My first point is the contortions that “pro-lifers” go through to try & declare the innocence or even victimhood of the mother who would be driven to so heinous an act as to abort her own progeny & to place the blame on those who would provide her with the means to carry out her desires. This is a ridiculous act & demonstrates a hypocrisy of the pro-life position. If killing a child in the womb is a crime, how is it that if a person destroys the life in their own womb is innocent of the crime when the accessory to said destruction is the actual guilty party? This would be akin to prosecuting a gun manufacturer for providing the gun to a woman who was so desperate that she shot herself in the womb in order to abort her fetus & we already have very specific laws to prevent that.

    We also have numerous laws to protect people against many forms of involuntary servitude & slavery. I have previously brought up the self-defense argument with you in regards to the right of the woman to protect herself in the case of an unwanted pregnancy. Let’s face it, on a very basic level an infant is a parasite in the sense that it demands virtually everything necessary for its survival from its host & provides no material benefit in return other than a vague promise of perpetuating ones genetic code. For some people that is sufficient reward in exchange for the burden of caring for a new life. I honor & respect those who would make that sacrifice. We should however, not indulge the illusion that this burden of taking responsibility for another humans life is not likely to be the most significant obligation that a human can assume. Given that you have previously declared the position that such burdens should be the obligation of individuals & not the obligation of society as a whole makes it clear that you support my position that people should not be saddled with this burden against their will. Maintaining the legality of abortion & ensuring that the act can be performed safely is nothing more than maintaining the same right of protection against involuntary servitude that our laws provide for in most other circumstances.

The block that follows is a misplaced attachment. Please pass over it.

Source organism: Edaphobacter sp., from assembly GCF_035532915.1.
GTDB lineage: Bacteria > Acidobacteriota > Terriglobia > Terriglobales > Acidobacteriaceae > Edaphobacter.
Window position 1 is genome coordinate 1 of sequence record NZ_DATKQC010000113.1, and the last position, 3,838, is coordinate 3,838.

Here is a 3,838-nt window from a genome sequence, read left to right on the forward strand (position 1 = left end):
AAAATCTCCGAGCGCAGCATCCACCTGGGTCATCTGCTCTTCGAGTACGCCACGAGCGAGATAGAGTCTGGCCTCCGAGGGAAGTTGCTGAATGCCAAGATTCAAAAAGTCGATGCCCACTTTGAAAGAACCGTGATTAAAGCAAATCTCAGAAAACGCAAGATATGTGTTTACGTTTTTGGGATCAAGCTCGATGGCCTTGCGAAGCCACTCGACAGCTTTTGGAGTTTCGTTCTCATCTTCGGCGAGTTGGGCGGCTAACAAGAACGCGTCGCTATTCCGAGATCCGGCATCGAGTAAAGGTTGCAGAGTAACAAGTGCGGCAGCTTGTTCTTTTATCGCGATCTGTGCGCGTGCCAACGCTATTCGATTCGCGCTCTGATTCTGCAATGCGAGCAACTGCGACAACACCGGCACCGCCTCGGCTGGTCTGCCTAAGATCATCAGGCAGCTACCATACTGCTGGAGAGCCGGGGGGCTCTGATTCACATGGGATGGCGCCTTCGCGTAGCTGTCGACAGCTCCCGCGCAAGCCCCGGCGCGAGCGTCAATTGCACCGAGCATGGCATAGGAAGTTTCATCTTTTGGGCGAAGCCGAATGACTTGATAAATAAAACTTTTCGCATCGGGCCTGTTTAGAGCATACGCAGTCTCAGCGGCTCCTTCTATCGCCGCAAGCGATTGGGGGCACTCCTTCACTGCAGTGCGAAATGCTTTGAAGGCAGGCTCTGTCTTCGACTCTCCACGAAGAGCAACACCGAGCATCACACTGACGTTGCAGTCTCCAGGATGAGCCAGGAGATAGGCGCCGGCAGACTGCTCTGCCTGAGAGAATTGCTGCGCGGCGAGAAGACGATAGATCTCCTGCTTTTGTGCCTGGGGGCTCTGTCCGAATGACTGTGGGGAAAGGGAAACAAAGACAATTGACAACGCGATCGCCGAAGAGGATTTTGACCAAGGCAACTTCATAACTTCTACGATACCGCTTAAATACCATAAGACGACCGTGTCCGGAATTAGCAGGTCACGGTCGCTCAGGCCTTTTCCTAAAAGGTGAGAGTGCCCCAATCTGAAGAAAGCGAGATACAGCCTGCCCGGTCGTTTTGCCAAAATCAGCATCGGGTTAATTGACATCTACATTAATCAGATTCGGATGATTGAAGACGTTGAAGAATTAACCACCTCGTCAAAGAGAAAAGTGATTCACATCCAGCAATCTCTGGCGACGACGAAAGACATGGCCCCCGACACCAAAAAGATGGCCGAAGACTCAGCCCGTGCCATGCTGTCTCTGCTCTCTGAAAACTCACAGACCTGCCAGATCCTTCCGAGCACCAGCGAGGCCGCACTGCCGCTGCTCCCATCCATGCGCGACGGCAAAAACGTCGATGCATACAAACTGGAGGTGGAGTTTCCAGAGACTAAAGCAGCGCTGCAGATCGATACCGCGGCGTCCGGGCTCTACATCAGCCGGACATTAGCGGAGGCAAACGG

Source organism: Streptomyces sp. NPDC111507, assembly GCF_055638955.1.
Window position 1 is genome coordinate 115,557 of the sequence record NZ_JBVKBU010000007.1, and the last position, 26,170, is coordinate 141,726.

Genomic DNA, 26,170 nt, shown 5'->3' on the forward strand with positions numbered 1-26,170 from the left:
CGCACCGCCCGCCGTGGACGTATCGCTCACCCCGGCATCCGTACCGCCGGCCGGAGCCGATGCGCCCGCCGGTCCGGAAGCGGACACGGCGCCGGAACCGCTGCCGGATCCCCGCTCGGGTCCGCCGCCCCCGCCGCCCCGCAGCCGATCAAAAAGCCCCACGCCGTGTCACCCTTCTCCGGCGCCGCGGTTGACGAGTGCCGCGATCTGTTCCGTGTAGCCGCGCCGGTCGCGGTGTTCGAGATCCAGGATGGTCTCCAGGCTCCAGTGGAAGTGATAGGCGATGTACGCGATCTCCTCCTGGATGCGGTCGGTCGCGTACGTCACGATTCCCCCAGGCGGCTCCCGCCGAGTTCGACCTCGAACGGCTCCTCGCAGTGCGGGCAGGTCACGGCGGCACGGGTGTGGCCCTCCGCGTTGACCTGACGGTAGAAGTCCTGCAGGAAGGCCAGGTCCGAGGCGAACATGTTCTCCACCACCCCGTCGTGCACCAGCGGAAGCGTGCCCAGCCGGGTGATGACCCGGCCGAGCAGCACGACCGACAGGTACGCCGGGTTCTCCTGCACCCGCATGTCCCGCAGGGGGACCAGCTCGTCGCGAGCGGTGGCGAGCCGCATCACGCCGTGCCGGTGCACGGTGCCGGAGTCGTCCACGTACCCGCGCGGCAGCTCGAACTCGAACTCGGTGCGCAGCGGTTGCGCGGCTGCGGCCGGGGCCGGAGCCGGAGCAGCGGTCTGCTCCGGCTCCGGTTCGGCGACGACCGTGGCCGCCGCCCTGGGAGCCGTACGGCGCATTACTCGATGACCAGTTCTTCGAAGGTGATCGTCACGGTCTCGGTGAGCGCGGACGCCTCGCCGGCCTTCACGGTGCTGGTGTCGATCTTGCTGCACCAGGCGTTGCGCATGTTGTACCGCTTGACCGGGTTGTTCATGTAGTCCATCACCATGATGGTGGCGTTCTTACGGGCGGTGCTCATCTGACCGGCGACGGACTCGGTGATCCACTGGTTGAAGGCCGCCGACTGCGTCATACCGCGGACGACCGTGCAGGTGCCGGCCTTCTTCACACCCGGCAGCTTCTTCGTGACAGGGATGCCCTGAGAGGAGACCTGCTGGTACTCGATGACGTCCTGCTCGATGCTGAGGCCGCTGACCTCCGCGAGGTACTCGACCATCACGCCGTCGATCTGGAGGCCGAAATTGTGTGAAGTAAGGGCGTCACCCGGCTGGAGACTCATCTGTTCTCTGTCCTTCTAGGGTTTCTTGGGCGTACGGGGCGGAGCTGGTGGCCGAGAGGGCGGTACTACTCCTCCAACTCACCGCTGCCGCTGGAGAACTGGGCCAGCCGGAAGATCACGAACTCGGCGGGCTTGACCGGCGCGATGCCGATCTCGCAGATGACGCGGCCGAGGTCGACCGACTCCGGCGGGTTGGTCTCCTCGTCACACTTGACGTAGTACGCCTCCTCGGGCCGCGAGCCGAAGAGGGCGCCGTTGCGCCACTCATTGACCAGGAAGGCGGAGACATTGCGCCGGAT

To consider parallel situations, why do we not have a law requiring children to care for ailing or destitute parents? Most of us believe that this is a proper act for children to perform but we do not have laws to ensure it & we do have various programs, both governmental & private, to assume those responsibilities in cases where no family member is willing to provide the necessary care.

    • Daniel Payne

      1) I don’t believe an abortive woman is “innocent.” I believe abortive women should be prosecuted under criminal statute. I have written about this at length. What I noted in this article—and what you’d have noticed if you’d read more carefully—is that I believe there are narrow circumstances where one can more readily understand (though not condone) the behavior of abortive women.

      2) We don’t have laws requiring children to care for their parents, no. But we most assuredly have laws against children *actively killing* their parents, which is what abortion does to younger humans. Try putting a scalpel in your ailing geriatric mother’s throat or injecting your senile father with a caustic saline solution and see if the court will let you off easy.

      Your analogy is deeply flawed and ultimately reveals the moral horror of abortion more clearly than I did in this post.

        • David

          You do realize I trust that there are passive ways to “kill” ones parents that are not (so far as I know) against the law. All you have to do is not be present when they get to that stage of life where they are not able to function without assistance. If you (or at least somebody) isn’t there to feed them, they starve. Is that a form of murder? Anyway, this is moving the discussion towards a different, albeit related, topic.

      • David

        Hmm, I hadn’t seen your previous discussion on the belief that abortive women are guilty of (& therefore would be justifiably prosecuted for) murder. Every other conservative I’ve observed on the topic puts the blame on the doctors, etc that perform or market the procedure.